Build Social Support - It's Good for Your HealthPeople today often struggle to keep up with the demands of daily life. In fact a recent national survey finds that one in three people in America are living with extreme stress. Stress can come from a heavy workload, daily traffic jams, dealing with a health problem or injury, taking care of someone who's ill, financial worries, relationship troubles, parenting, or major life transitions like moving or starting a family. Whatever the source, perhaps you cannot change the things that cause stress but you can improve how you deal with stress. Social support can help you get through stressful times by providing a sense of belonging, self-worth, and security.
Here are some tips to help you create, keep and strengthen connections in your life:
Make a short list of friends and family members who are supportive and positive. Also, include a list of people you feel the need to stay in touch with regularly such as parents, close friends , an adult child who lives far away, or an aging relative who lives alone.
Make a commitment to yourself to call, email or get together with them on a schedule that's reasonable for you.
Try to reach out to make at lease one emotional connection a day.
Share what's on your mind honestly and openly. Talk about your concerns in a straight-forward way, but try to keep it constructive. Try to be direct about what you need, for example a sympathetic ear, help solving a problem, a fresh perspective, new ideas or a good laugh. Don't hesitate to ask for help.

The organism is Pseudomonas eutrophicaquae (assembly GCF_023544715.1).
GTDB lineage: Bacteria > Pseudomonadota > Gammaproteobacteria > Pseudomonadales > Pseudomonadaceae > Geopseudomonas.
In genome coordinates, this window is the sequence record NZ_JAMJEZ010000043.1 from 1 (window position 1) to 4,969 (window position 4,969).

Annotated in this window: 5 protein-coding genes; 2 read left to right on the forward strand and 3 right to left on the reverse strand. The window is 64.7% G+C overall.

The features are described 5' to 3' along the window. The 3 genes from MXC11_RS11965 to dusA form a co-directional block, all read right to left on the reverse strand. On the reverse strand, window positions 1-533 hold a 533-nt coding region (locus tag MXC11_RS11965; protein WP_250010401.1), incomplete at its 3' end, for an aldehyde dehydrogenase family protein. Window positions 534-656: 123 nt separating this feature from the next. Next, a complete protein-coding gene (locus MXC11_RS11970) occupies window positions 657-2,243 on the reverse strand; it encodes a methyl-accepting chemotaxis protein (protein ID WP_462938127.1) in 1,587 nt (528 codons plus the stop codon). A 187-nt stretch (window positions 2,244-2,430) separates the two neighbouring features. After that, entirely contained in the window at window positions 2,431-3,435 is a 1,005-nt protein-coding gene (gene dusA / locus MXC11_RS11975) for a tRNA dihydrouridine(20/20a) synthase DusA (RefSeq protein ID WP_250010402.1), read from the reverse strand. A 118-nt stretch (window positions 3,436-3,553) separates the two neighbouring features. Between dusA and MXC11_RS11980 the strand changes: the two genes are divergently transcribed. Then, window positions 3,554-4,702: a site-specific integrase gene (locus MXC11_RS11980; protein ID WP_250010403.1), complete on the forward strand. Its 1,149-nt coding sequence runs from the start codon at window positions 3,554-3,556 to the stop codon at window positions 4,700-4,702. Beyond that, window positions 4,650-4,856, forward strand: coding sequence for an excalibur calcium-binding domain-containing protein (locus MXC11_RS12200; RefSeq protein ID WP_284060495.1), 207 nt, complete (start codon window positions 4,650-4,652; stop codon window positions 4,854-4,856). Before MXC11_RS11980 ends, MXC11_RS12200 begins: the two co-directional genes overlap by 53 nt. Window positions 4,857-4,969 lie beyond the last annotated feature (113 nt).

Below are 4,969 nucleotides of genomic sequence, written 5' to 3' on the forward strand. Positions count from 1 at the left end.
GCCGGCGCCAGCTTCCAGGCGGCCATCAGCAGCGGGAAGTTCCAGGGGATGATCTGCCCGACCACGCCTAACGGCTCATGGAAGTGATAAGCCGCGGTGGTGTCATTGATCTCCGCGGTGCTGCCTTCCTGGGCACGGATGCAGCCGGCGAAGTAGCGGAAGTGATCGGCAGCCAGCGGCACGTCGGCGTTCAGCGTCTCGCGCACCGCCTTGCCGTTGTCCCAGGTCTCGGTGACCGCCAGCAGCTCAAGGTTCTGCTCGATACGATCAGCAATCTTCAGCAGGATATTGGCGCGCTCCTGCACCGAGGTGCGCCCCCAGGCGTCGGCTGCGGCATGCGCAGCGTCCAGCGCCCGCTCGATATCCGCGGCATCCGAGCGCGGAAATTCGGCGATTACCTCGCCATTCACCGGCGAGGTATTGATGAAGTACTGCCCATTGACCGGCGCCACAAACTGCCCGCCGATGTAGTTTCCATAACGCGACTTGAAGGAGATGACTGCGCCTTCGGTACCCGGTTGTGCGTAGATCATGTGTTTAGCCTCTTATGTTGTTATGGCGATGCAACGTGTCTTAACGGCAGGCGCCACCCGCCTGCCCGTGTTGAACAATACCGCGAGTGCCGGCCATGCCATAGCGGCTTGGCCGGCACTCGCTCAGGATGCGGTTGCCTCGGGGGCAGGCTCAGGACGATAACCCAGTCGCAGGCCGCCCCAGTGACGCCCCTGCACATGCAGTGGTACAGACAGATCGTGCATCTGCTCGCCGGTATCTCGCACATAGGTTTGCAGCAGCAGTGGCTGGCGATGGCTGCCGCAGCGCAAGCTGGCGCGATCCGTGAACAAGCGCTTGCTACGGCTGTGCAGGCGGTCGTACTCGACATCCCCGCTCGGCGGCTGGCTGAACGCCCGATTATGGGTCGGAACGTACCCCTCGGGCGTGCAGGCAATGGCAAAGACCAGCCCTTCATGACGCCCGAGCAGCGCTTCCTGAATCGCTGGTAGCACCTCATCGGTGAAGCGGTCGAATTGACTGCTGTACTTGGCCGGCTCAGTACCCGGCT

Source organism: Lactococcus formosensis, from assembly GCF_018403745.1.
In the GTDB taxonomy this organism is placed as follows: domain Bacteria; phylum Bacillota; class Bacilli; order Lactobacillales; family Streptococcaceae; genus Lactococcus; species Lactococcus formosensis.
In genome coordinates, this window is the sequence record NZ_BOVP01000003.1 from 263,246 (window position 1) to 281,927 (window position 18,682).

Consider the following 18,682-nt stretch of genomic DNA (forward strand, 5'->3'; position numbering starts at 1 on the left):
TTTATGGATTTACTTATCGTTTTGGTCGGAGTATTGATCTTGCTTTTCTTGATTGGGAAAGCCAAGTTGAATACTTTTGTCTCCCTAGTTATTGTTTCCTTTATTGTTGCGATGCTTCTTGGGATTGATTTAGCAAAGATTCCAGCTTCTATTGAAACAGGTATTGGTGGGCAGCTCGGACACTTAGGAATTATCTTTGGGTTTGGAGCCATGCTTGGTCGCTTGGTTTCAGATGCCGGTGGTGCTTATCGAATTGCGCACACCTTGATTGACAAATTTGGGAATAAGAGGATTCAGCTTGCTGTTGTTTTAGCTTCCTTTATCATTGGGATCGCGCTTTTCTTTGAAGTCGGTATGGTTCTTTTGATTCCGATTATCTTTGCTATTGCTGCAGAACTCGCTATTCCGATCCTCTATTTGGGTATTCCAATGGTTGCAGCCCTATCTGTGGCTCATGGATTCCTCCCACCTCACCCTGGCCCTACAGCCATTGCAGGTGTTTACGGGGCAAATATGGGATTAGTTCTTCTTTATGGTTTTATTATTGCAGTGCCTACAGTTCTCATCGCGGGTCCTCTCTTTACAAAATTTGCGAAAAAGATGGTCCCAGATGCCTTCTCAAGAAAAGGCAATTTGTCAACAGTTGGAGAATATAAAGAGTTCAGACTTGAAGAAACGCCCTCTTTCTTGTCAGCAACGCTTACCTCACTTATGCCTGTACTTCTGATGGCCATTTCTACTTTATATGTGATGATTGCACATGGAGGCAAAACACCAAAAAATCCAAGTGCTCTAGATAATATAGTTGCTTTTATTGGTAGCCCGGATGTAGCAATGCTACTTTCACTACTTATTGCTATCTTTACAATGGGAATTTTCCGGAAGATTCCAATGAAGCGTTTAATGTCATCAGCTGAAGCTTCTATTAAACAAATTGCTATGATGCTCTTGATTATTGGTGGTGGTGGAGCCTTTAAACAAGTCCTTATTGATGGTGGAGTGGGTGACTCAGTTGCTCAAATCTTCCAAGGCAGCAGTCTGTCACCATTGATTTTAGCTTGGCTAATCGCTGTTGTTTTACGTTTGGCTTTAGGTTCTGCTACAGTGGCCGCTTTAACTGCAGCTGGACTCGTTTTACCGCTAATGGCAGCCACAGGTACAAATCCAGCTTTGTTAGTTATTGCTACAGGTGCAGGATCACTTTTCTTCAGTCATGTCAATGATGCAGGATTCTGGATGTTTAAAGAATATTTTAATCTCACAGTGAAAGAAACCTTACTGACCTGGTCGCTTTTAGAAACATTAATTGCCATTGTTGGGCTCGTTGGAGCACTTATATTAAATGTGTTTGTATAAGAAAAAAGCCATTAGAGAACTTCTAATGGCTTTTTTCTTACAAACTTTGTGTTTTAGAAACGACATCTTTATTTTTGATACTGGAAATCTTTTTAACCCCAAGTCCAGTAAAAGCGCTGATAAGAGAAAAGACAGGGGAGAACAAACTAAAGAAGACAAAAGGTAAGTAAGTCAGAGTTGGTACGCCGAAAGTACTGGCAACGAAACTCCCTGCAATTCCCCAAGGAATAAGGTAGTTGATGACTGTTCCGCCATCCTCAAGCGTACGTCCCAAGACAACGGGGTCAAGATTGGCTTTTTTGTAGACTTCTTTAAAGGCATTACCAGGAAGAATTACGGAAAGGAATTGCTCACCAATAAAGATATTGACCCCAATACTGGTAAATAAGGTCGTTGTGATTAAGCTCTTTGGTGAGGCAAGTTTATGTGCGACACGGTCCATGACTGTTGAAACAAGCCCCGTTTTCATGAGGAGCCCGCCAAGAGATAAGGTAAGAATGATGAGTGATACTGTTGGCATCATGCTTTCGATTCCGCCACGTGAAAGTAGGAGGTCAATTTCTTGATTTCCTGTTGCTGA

When you talk, also listen. Check on someone else's day. Listening to other people's concerns can often shed a new light on your own challenges. Offer help when you can. Ask what other people think about your situation, and show them you value their opinion-listen and respond.
Make social plans. Create opportunities to strengthen your relationships with fun things that both parties enjoy. Looking forward to special activities boosts our spirits, gives us energy and makes us more productive.
Even if you're so busy you don't have time to keep up with family and friends you already have, it doesn't take much time to make new friends. If you're shy and hesitant about meeting new people, just a few questions can get a conversation going. Think about neighbors you pass regularly, co-workers, people in your exercise class, a cousin you've lost touch with, or those who volunteer in the same organizations that you do. If you don't already have people you can talk with regularly about what's on your mind, it's worth the effort to build connections for your emotional mental health.
For more information you may contact the National Mental Health America Office at 1-800-969-6642 or log onto www.nmha.org.